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Tuesday, May 4, 2010


A friend or acquaintance approaches (usually at church) with a request you'd rather not agree to (usually ministry related).

Outside voice:  "Ummm, can I get back to you?  After I pray about it?"

Inside voice:  Pass the tweezers.  I'd rather pluck out my fingernails at a geriatric pace.

I loathe it when people (myself included) use prayer as an excuse for inaction.  If you don't want to do something just say you'd rather not do it - in love, of course (probably best to leave the whole tweezer part out).  But I get it.  "Praying about it" sounds much nicer.  And more spiritual.

Recently, I've been giving a ton of thought to prayer and its' purpose.  I often wonder how my futile words change a God that doesn't seem to be changeable.  I, in fact, find comfort in that fact that He does not change.

But we cannot ignore the fact that there are passages in scripture that clearly support the idea that our prayers may have an affect on God and His course of action.  For example, in Exodus 32, Moses prays for mercy on the rebellious Israelites and God hears and alters his original plan to destroy them for their idolatry.  In the New Testament, I Peter 3:12 says "for the eyes of the Lord are on the righteous, and His ears are open to their prayer."

On the flip side, there are a myriad of passages that speak of God's sovereignty over all things and that the order of the universe and all that goes on within it has been preordained by Him alone since the beginning of time.  Malachi 3:6 says "I, the Lord, do not change."  James tells us that “every good and perfect gift is from above, coming down from the Father of the heavenly lights, who does not change like shifting shadows" (vs. 1:17).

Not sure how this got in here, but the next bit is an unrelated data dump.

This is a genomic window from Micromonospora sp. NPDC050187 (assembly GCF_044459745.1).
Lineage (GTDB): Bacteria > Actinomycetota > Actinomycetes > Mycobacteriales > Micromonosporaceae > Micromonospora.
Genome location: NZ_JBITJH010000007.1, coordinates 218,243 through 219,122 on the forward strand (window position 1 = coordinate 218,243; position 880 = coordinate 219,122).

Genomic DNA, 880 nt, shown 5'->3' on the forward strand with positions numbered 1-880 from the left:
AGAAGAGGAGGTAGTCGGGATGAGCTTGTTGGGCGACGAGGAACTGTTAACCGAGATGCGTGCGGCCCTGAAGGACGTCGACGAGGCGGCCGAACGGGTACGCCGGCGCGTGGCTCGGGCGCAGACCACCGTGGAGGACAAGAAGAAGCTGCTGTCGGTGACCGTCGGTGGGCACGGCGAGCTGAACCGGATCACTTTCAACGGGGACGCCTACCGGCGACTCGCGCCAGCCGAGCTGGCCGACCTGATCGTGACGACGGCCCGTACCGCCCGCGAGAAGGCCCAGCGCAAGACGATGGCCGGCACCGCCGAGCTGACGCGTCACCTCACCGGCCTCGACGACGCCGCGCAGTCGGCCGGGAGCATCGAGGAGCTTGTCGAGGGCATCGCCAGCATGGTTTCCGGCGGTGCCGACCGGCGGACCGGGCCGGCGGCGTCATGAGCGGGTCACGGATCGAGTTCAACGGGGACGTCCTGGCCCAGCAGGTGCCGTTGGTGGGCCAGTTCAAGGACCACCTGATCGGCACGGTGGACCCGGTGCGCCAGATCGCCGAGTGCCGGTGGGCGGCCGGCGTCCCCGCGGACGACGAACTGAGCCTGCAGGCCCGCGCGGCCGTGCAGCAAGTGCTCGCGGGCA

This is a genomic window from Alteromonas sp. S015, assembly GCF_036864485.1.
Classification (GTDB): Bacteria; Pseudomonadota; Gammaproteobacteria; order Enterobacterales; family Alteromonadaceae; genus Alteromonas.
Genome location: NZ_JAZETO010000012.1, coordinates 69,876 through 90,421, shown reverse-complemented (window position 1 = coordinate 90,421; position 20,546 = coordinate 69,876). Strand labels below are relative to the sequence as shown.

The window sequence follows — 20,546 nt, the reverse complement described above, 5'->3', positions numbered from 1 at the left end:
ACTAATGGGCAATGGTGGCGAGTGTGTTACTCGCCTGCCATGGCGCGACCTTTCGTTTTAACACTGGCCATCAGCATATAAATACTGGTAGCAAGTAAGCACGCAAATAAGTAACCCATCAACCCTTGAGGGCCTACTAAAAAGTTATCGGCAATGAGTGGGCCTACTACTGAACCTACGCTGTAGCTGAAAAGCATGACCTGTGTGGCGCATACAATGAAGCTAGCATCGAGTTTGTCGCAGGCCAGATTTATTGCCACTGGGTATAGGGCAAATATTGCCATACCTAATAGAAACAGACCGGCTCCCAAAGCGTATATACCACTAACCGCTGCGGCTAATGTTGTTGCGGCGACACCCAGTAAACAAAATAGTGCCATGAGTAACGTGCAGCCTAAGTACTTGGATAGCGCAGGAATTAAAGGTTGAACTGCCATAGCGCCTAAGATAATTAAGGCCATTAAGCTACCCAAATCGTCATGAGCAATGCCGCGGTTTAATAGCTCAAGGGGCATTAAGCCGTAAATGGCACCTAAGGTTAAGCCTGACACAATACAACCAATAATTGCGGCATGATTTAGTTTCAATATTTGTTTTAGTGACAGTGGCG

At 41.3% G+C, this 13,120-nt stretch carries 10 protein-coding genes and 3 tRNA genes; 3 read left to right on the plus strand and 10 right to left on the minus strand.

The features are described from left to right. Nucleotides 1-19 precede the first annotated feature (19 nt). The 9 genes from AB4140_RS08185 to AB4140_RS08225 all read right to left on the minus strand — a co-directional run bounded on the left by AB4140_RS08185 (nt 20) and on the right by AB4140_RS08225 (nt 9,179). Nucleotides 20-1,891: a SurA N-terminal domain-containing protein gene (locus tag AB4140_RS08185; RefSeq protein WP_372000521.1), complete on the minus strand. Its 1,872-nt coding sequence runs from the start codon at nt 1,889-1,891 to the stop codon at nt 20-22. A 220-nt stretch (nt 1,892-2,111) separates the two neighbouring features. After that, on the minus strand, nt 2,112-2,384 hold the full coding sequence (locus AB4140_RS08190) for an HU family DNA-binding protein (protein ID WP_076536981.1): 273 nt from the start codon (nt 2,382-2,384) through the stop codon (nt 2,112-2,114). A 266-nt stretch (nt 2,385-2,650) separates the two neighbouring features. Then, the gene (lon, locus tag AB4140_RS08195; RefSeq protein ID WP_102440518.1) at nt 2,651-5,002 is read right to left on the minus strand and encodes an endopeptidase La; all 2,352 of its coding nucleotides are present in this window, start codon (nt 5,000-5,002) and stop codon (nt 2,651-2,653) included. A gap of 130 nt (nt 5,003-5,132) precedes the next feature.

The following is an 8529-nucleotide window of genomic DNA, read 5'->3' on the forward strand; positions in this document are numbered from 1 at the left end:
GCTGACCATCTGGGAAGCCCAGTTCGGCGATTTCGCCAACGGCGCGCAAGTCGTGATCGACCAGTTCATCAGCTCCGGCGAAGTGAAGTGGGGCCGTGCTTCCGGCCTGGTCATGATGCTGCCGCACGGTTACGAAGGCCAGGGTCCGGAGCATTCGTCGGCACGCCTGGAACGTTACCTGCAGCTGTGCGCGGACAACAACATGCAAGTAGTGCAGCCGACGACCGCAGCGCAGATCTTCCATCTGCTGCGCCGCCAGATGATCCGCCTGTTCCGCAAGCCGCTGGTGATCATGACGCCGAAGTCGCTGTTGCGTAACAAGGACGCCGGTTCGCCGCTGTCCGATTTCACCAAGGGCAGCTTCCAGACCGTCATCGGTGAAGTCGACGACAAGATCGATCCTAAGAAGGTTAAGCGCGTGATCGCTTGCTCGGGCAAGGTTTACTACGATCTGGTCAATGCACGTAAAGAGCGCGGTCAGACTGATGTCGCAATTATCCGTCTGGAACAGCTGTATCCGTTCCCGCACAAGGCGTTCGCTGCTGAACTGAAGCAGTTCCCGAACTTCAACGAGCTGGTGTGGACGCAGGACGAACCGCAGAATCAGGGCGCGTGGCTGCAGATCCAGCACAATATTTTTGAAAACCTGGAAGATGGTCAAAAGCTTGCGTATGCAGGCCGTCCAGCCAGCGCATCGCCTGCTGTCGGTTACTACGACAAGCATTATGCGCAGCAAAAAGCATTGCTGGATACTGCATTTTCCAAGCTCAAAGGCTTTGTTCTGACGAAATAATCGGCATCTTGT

Wrap your head around that one, right?  Bottom line.  I don't get how it all works and probably never will, this side of glory.  It's one of the great mysteries of  faith.

What I DO know is that scripture commands us to pray and to do so often.  Paul tells us to "pray without ceasing" (I Thessalonians 5:17).  He also tells the Philippians (vs. 4:6) "do not be anxious about anything, but in prayer and supplication with thanksgiving, let your request be made known to God."  Prayer brings us closer to Him, brings us a sense of peace and changes US, His followers.

I pray daily (sometimes hourly, sometimes minutely) for patience in dealing with my girls.  So when I find live snails tucked nice and cozy in every bed and crib in their dollhouse (yes, I said snails and yes, I said I have GIRLS), I am more apt to be patient in my response.  If I am struggling with gossip, consistent prayer that I would keep my mouth shut, usually keeps my mouth shut.  Because I am bringing these specific requests to Him often, they are always fresh in my mind.  God keeps them there.  Accountability on steroids.

Same goes in my prayer for others.  If I am praying for Dave daily, I will treat him differently.  I will be a more loving, attentive and Godly wife.  If I am praying for a friend, I will be a better friend.  I will think of those that I pray for more often, respond and be more aware of their needs.  And somehow God uses all that to bring glory to Himself.   I don't understand how it all works together and I look forward to asking Him one day but for now, I hang it on my spiritual coatrack and have peace that it brings about change in my life.

And thank goodness God does not grant ALL our requests as we ask for them.  Ryan Seacrest would most definitely be out of work (sorry, but the guy BUGS) and I would living in Salt Lake City.

With triplets.

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